Latest Samsung 'Wall Huggers' Ad Ridicules iPhone's Poor Battery Life

  • Rate this Story
  • 0
  • 0

By Sovan Mandal | July 7, 2014 2:53 PM EST

Samsung is on the offensive again against Apple, this time, needling it with another ad campaign titled "Wall Huggers." The ad ridicules the iPhone for its inferior battery life, something that ensures iPhone owners to be the ones that are most likely to be found hanging around charging outlets. Be it airport lounges, railway stations or even wash rooms, all charging ports seem to have already been taken over by iPhone users desperate to put in some juice into their devices.

In contrast, users of the latest Samsung Galaxy S5 are being shown to be at the opposite spectrum of charging woes. The ad also shows a man swapping the battery of his new Galaxy S5, much to the envy of an iPhone user who is tied to a charging outlet ruing at the fact that the iPhone comes with an unchangeable battery.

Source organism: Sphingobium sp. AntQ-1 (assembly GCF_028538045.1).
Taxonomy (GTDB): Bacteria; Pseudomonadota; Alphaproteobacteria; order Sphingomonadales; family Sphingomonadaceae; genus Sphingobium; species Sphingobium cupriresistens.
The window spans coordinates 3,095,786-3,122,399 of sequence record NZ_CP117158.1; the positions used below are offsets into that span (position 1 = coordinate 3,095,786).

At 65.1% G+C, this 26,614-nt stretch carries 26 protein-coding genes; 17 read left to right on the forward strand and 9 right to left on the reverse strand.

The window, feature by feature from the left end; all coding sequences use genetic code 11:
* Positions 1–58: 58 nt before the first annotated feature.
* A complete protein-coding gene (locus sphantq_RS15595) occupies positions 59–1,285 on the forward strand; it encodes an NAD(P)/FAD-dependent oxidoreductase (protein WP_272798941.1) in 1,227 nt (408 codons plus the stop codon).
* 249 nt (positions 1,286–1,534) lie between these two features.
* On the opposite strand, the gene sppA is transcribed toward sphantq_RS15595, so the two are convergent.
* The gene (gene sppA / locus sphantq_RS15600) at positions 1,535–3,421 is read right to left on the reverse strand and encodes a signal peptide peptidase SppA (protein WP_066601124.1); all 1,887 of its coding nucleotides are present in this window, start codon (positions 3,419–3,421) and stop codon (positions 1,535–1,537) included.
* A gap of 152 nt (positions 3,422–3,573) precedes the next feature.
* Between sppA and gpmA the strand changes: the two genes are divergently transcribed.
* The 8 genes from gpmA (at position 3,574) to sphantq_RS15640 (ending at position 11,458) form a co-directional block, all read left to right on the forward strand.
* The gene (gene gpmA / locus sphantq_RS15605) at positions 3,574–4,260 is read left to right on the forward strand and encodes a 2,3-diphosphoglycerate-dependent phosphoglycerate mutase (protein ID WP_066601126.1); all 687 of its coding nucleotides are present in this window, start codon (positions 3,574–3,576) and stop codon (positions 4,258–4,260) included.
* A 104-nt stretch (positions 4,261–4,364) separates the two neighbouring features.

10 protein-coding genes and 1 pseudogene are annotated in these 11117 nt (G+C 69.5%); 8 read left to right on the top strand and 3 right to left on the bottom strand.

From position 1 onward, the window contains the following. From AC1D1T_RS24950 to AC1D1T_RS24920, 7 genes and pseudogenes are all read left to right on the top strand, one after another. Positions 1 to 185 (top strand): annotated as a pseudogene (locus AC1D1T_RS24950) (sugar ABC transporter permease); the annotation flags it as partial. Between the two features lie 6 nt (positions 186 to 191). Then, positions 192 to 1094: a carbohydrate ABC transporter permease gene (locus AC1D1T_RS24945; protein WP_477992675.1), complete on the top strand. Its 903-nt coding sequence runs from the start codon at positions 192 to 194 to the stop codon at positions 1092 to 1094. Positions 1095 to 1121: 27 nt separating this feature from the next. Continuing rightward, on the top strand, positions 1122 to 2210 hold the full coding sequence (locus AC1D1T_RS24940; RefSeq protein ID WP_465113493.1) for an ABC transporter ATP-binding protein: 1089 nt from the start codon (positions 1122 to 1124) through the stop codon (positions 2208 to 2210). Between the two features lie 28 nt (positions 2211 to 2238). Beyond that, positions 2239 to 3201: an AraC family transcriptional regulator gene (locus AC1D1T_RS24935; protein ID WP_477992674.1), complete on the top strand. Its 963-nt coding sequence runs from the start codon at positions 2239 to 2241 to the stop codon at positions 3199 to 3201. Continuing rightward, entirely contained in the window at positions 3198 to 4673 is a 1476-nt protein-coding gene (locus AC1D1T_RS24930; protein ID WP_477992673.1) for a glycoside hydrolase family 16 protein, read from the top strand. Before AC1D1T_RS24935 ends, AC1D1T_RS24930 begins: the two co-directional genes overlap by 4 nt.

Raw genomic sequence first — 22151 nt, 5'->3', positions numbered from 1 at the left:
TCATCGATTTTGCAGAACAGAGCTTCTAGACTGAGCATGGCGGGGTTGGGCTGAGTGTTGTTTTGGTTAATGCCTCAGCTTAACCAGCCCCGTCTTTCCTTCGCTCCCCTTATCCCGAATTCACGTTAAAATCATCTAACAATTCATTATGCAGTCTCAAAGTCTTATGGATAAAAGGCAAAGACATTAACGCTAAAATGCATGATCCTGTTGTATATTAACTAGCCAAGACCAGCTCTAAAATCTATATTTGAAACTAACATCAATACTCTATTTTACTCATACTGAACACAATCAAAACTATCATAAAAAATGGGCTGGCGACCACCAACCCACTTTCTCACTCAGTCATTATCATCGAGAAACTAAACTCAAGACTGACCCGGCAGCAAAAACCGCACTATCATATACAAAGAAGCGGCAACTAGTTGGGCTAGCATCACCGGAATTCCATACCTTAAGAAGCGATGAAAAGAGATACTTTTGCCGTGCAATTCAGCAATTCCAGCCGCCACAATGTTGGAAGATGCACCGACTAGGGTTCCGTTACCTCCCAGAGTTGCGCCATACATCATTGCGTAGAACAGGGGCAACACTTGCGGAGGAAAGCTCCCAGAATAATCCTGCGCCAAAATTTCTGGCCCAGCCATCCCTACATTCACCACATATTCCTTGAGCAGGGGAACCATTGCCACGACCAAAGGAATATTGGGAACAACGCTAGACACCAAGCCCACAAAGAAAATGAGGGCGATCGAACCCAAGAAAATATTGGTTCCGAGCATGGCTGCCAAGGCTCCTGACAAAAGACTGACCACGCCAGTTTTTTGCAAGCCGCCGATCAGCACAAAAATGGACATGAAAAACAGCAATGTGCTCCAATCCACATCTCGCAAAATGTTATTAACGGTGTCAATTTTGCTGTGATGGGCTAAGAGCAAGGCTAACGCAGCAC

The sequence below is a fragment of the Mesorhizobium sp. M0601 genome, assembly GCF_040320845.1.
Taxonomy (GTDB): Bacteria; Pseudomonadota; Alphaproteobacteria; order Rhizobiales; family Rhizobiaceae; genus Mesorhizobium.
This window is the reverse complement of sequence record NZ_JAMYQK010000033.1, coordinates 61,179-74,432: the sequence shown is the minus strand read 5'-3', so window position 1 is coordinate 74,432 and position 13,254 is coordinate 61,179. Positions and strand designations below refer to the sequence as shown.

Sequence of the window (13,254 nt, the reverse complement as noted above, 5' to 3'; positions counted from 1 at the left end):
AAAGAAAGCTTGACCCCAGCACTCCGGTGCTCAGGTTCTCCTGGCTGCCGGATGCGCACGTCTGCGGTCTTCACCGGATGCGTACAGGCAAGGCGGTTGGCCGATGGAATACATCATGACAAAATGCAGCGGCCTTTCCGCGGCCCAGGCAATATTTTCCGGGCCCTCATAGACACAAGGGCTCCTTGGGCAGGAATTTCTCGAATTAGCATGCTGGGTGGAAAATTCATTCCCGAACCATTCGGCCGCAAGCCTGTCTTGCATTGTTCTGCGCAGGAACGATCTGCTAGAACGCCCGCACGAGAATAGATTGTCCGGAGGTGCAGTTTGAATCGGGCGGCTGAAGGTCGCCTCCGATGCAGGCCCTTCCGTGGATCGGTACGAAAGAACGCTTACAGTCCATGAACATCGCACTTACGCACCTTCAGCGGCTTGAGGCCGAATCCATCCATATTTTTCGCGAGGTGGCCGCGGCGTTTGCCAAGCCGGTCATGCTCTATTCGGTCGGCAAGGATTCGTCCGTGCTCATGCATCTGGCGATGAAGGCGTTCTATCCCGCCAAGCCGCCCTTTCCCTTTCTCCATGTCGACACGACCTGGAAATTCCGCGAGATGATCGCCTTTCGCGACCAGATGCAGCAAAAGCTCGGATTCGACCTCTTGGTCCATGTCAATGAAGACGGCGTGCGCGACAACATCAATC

The ad also harps on the ultra power-saving mode inherent in the new Galaxy S5. The ad shows a woman checking the battery status on her Galaxy S5 which reveals a full day of usage left even with just 10 per cent of battery remaining. The ultra power-saving mode gets activated when battery level drops dangerously low and kicks off a host of actions all aimed at conserving power.

MacRumor enumerates what the Galaxy S5 does when it enters ultra power-saving mode. For instance, the display turns black and white, and connectivity gets downgraded to 3G in power-saving mode. Apart from LTE, Bluetooth and Wi-Fi too is turned off. The phone's functionality, too, gets confined to just the basics, which includes making and receiving calls, access to emails and surfing the Web. App access gets limited to just the absolute essentials to save power as well.

In contrast, Apple lacks such a power-saving mechanism, though iOS 8 is believed to include a feature that will allow users to know which apps are draining the battery the most. Meanwhile, Apple is expected to launch two new iPhone 6 variants with screen sizes of 4.7 and 5.5 inches. Some consumers have already voiced their expectations that while they do yearn for a bigger iPhone, they'd also like the battery to perform significantly better.

(Credit: YouTube/Samsung Mobile USA)

To contact the editor, e-mail:

  • Rate this Story
  • 0
  • 0
This article is copyrighted by IBTimes.com.au, the business news leader

Join the Conversation

IBTimes TV
E-Newsletters

We value your privacy. Your email address will not be shared.